Matilda the Musical, now at the Kennedy Center Opera House, is for all the disrupters and agitators out there in the world no matter what age. It is an insurrection fueled by children who are once more unto the breach sounding the horn of war against the formidable power of grown-ups. It is one great imaginative boisterous rock musical bent on winning us over; which it does with its brassy nature propelled by a gaggle of very talented performers.
What could easily fallen into total chaos at any moment is a thrill ride from start to final curtain under the completely assured direction of Matthew Warchus. The cunning, wily dissident lyrics and solid rock music are by Tim Minchin. There is additional music by Christopher Nightingale.
Matilda is a joy of sight (Tony Award winner Rob Howell designed the set and costumes), rock show lights (Tony Award winner Hugh Vansone), and sound design (Olivier Award recipient Simon Baker). Olivier Award recipient Peter Darling’s energetic choreography has a bevy of children and youthful performers who thrill the audience with raucous physical movements worthy of the best of a national cheer squad competition.
Adapted by Dennis Kelly from the treasured 1988 novel by Roald Dahl entitled Matilda, the show centers on an extraordinary five year old girl named Matilda who stands up for herself and her school chums by wreaking havoc against inane adults.
In the performance I attended, Matilda was winningly played by Mabel Tyler, a gifted young actor who was utterly at ease under the spotlight. Tyler is one of three actors who rotate playing the Matilda role in this touring company production. The other two are Tori Feinstein, who played the role on Broadway, and Gabrielle Gutierrez whose bio indicated she is the first Filipino to play the role of Matilda.
In the musical, Matilda rebels against a family of nincompoops. Matilda dreams about a better home life for herself; to no longer be called “boy” by her thoughtless, asinine father (played to a fare-the-well by Quinn Mattfied) and to thought “a lousy little worm” by her silly mother (a grandly loud Cassie Silva). Neither parent think Matilda should be reading books, but rather watching the television all the time. But, ah, our Matilda has an adult friend at the library (Ora Jones) in whom she confines she is looking for the “revenge section” of books.
Matilda also fights against the rigid machine of uncompromising school conventions and unbending school discipline dished out by a principal named Miss Trunchbull who is not only a relentless bully – but once won a hammer-throwing contest and wears a uniform of a prison guard except when “she” is in a short flirty skater skirt. Bryce Ryness’ performance as Miss Trunchbull is utter sweet perfection.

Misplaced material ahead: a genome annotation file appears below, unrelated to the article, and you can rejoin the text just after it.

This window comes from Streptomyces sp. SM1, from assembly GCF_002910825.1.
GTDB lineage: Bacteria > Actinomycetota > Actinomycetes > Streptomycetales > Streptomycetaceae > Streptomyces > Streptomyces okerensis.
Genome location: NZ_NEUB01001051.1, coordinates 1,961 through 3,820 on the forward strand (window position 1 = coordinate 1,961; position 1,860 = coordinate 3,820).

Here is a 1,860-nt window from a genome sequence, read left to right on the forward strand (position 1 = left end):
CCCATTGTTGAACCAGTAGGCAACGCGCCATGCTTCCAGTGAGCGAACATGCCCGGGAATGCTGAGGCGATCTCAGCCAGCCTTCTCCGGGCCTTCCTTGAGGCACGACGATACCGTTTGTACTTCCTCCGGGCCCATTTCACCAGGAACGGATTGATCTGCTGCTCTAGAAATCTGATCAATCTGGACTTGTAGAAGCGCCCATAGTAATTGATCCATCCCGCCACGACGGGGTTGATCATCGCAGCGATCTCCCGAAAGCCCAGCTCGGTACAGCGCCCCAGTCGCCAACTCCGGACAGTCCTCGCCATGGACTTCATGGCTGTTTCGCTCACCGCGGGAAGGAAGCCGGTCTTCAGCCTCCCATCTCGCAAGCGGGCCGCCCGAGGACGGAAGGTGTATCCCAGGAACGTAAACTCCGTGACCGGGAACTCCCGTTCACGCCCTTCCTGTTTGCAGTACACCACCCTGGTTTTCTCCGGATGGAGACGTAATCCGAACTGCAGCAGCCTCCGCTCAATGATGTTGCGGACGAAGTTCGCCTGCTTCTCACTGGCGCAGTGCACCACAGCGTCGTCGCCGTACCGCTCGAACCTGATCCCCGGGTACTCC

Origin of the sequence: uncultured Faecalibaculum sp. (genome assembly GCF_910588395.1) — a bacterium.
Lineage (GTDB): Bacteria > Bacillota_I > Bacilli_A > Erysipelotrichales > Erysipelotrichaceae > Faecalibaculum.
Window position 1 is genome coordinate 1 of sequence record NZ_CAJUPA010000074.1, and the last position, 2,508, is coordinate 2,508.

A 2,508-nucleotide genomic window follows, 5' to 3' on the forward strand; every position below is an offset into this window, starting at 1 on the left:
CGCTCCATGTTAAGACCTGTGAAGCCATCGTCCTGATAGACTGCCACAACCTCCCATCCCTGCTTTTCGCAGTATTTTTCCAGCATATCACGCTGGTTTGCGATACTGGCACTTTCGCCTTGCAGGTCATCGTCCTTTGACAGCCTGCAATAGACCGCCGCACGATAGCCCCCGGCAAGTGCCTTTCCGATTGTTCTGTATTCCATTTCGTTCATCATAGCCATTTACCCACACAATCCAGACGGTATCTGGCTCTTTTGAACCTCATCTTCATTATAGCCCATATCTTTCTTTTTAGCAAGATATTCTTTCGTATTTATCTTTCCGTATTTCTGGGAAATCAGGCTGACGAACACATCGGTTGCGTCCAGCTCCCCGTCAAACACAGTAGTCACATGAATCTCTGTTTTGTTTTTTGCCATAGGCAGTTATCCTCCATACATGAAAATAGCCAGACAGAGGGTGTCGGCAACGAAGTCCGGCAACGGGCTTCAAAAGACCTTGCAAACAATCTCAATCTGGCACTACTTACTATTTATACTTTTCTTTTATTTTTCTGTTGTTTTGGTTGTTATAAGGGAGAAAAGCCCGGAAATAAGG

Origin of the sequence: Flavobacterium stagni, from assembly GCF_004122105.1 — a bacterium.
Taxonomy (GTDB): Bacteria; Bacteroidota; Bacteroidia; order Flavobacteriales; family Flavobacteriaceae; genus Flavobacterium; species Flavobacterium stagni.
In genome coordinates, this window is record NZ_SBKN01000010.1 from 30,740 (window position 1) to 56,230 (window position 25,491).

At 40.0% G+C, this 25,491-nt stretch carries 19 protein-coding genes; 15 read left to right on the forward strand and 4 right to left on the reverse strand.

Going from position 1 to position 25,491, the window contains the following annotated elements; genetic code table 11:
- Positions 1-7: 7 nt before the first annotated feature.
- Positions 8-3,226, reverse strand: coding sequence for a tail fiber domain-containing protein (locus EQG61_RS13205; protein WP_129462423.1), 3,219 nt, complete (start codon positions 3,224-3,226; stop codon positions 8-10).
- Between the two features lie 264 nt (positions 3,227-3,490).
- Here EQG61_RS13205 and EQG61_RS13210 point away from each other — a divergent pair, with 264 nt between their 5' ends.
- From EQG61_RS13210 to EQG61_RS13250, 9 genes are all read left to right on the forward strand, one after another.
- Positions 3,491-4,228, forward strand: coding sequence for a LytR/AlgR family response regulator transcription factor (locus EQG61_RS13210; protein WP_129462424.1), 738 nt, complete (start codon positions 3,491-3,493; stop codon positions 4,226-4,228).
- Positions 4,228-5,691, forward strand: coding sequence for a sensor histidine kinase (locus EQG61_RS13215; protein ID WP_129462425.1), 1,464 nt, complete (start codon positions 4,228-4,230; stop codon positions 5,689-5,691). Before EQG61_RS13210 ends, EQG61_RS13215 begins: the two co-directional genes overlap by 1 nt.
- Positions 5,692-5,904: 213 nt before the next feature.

As Matilda sings in “Naughty” near the top of Act I: “We’re told we have to do what we’re told, but surely/Sometimes you have to be a little bit naughty.” And we root for Matilda and her school chums, who once thought themselves either Mommy’s miracle or Daddy’s special little guy (“Miracle”), and now find “School Song” more factual.
Over the course of Matilda, other songs titles give way more than hints at what to expect as Matilda and her cohorts find their own voices and act against the mindless authority of Principal Trunchbull. Two song titles should suffice to whet your appetite; “The Smell of Rebellion” and “Revolting Children.”
With each musical number there is eye-catching, energetic dance and movements by the young performers, and even some well-placed acrobatics. Let me give kudos to the all-important day-to-day dance captains who keep the dancing and movement amazing and in unison. They are Camden Gonzales, the children’s dance captain, and Michael D. Jablonski the overall dance captain.
So, if you are an adult this is your chance to recover your seditious self that has perhaps been locked away for a very long time. See Matilda and let your inner being come out to play. See Matilda and the song “When I Grow Up” may well make you close your eyes in understanding.
“Just because you find that life’s not fair, it
doesn’t mean that you just have to grin and bear it.
If you always take it on the chin and wear it
nothing will change!”
If you have children or grandchildren, the show is recommended for ages 6 and up. But do remember, children you take to Matilda may think themselves just like the character Matilda in their own real lives. After they see Matilda the Musical, how will you respond to all their questions and perhaps their newly empowered rebellious nature? Phew, glad my daughter is now 32. But wait, she still rebels.
Matilda the Musical is a ‘Must See’ of the DC Theater season.
Running Time: 2 hours and 45 minutes, including one 15-minute intermission.
Recommended for age 6 and up.
NOTE: I must write that on the night I saw the performance the sound system was less than ideal. Unfortunately, dialogue, and lyrics were sometimes missed or not heard clearly. I am sure this problem was rectified for the next performance.